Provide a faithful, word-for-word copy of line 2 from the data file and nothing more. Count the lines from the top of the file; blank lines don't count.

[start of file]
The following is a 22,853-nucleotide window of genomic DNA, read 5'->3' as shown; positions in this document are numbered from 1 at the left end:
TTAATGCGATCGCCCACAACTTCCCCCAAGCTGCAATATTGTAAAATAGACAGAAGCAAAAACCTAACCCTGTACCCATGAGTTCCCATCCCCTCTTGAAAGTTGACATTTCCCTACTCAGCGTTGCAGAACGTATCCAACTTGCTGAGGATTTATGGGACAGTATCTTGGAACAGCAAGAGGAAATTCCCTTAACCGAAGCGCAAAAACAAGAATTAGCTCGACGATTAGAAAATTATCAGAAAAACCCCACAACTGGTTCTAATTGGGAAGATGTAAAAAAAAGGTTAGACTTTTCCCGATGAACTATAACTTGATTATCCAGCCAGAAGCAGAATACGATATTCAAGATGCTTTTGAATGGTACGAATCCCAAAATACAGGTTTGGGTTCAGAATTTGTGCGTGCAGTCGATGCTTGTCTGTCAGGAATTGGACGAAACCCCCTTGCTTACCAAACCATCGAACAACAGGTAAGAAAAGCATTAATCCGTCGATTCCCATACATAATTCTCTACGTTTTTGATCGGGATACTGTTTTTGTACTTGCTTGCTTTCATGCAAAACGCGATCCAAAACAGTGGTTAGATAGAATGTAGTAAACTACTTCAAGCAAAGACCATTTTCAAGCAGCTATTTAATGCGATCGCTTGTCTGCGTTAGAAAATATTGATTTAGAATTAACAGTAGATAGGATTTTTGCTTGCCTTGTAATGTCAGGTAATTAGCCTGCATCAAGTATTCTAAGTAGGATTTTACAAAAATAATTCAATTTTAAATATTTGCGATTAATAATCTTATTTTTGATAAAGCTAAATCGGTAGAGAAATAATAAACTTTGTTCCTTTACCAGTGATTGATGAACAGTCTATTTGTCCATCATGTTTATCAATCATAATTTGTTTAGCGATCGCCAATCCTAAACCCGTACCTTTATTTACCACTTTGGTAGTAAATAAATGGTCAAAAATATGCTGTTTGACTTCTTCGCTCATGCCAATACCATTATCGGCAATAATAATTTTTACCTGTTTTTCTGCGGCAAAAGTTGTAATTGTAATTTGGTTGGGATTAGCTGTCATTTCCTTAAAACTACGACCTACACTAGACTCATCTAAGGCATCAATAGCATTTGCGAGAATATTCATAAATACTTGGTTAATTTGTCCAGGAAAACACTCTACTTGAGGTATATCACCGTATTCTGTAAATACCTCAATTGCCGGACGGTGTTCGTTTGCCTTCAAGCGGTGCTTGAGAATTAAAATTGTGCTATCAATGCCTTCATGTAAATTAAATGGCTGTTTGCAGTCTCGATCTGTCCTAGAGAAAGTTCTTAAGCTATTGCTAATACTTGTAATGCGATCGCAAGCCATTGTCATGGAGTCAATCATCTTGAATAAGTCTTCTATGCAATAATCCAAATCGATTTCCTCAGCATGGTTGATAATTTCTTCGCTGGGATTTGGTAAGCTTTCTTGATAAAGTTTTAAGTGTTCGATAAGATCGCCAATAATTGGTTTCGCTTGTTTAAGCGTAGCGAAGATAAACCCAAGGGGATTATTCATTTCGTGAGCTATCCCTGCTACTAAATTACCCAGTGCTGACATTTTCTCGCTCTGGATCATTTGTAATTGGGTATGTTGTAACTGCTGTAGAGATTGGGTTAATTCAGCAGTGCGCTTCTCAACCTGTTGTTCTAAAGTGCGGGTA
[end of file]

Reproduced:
TTAATGCGATCGCCCACAACTTCCCCCAAGCTGCAATATTGTAAAATAGACAGAAGCAAAAACCTAACCCTGTACCCATGAGTTCCCATCCCCTCTTGAAAGTTGACATTTCCCTACTCAGCGTTGCAGAACGTATCCAACTTGCTGAGGATTTATGGGACAGTATCTTGGAACAGCAAGAGGAAATTCCCTTAACCGAAGCGCAAAAACAAGAATTAGCTCGACGATTAGAAAATTATCAGAAAAACCCCACAACTGGTTCTAATTGGGAAGATGTAAAAAAAAGGTTAGACTTTTCCCGATGAACTATAACTTGATTATCCAGCCAGAAGCAGAATACGATATTCAAGATGCTTTTGAATGGTACGAATCCCAAAATACAGGTTTGGGTTCAGAATTTGTGCGTGCAGTCGATGCTTGTCTGTCAGGAATTGGACGAAACCCCCTTGCTTACCAAACCATCGAACAACAGGTAAGAAAAGCATTAATCCGTCGATTCCCATACATAATTCTCTACGTTTTTGATCGGGATACTGTTTTTGTACTTGCTTGCTTTCATGCAAAACGCGATCCAAAACAGTGGTTAGATAGAATGTAGTAAACTACTTCAAGCAAAGACCATTTTCAAGCAGCTATTTAATGCGATCGCTTGTCTGCGTTAGAAAATATTGATTTAGAATTAACAGTAGATAGGATTTTTGCTTGCCTTGTAATGTCAGGTAATTAGCCTGCATCAAGTATTCTAAGTAGGATTTTACAAAAATAATTCAATTTTAAATATTTGCGATTAATAATCTTATTTTTGATAAAGCTAAATCGGTAGAGAAATAATAAACTTTGTTCCTTTACCAGTGATTGATGAACAGTCTATTTGTCCATCATGTTTATCAATCATAATTTGTTTAGCGATCGCCAATCCTAAACCCGTACCTTTATTTACCACTTTGGTAGTAAATAAATGGTCAAAAATATGCTGTTTGACTTCTTCGCTCATGCCAATACCATTATCGGCAATAATAATTTTTACCTGTTTTTCTGCGGCAAAAGTTGTAATTGTAATTTGGTTGGGATTAGCTGTCATTTCCTTAAAACTACGACCTACACTAGACTCATCTAAGGCATCAATAGCATTTGCGAGAATATTCATAAATACTTGGTTAATTTGTCCAGGAAAACACTCTACTTGAGGTATATCACCGTATTCTGTAAATACCTCAATTGCCGGACGGTGTTCGTTTGCCTTCAAGCGGTGCTTGAGAATTAAAATTGTGCTATCAATGCCTTCATGTAAATTAAATGGCTGTTTGCAGTCTCGATCTGTCCTAGAGAAAGTTCTTAAGCTATTGCTAATACTTGTAATGCGATCGCAAGCCATTGTCATGGAGTCAATCATCTTGAATAAGTCTTCTATGCAATAATCCAAATCGATTTCCTCAGCATGGTTGATAATTTCTTCGCTGGGATTTGGTAAGCTTTCTTGATAAAGTTTTAAGTGTTCGATAAGATCGCCAATAATTGGTTTCGCTTGTTTAAGCGTAGCGAAGATAAACCCAAGGGGATTATTCATTTCGTGAGCTATCCCTGCTACTAAATTACCCAGTGCTGACATTTTCTCGCTCTGGATCATTTGTAATTGGGTATGTTGTAACTGCTGTAGAGATTGGGTTAATTCAGCAGTGCGCTTCTCAACCTGTTGTTCTAAAGTGCGGGTA